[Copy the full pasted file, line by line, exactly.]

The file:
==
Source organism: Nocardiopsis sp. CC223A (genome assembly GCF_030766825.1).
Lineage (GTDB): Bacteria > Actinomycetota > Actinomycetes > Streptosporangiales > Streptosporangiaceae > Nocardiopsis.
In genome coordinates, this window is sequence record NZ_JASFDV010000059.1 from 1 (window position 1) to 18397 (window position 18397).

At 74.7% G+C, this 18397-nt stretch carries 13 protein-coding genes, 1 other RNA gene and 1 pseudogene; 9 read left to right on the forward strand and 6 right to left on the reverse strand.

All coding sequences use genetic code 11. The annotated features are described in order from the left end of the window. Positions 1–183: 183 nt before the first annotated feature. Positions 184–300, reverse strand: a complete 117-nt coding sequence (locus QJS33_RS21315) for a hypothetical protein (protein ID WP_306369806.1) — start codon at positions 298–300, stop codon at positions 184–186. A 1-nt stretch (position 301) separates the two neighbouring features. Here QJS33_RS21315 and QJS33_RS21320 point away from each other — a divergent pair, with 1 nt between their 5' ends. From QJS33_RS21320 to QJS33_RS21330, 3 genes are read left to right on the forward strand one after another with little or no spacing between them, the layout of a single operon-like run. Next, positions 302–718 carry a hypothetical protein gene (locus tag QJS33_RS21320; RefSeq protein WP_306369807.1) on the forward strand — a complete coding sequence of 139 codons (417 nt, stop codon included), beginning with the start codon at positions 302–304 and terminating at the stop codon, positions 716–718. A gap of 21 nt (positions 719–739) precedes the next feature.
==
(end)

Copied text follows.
Source organism: Nocardiopsis sp. CC223A (genome assembly GCF_030766825.1).
Lineage (GTDB): Bacteria > Actinomycetota > Actinomycetes > Streptosporangiales > Streptosporangiaceae > Nocardiopsis.
In genome coordinates, this window is sequence record NZ_JASFDV010000059.1 from 1 (window position 1) to 18397 (window position 18397).

At 74.7% G+C, this 18397-nt stretch carries 13 protein-coding genes, 1 other RNA gene and 1 pseudogene; 9 read left to right on the forward strand and 6 right to left on the reverse strand.

All coding sequences use genetic code 11. The annotated features are described in order from the left end of the window. Positions 1–183: 183 nt before the first annotated feature. Positions 184–300, reverse strand: a complete 117-nt coding sequence (locus QJS33_RS21315) for a hypothetical protein (protein ID WP_306369806.1) — start codon at positions 298–300, stop codon at positions 184–186. A 1-nt stretch (position 301) separates the two neighbouring features. Here QJS33_RS21315 and QJS33_RS21320 point away from each other — a divergent pair, with 1 nt between their 5' ends. From QJS33_RS21320 to QJS33_RS21330, 3 genes are read left to right on the forward strand one after another with little or no spacing between them, the layout of a single operon-like run. Next, positions 302–718 carry a hypothetical protein gene (locus tag QJS33_RS21320; RefSeq protein WP_306369807.1) on the forward strand — a complete coding sequence of 139 codons (417 nt, stop codon included), beginning with the start codon at positions 302–304 and terminating at the stop codon, positions 716–718. A gap of 21 nt (positions 719–739) precedes the next feature.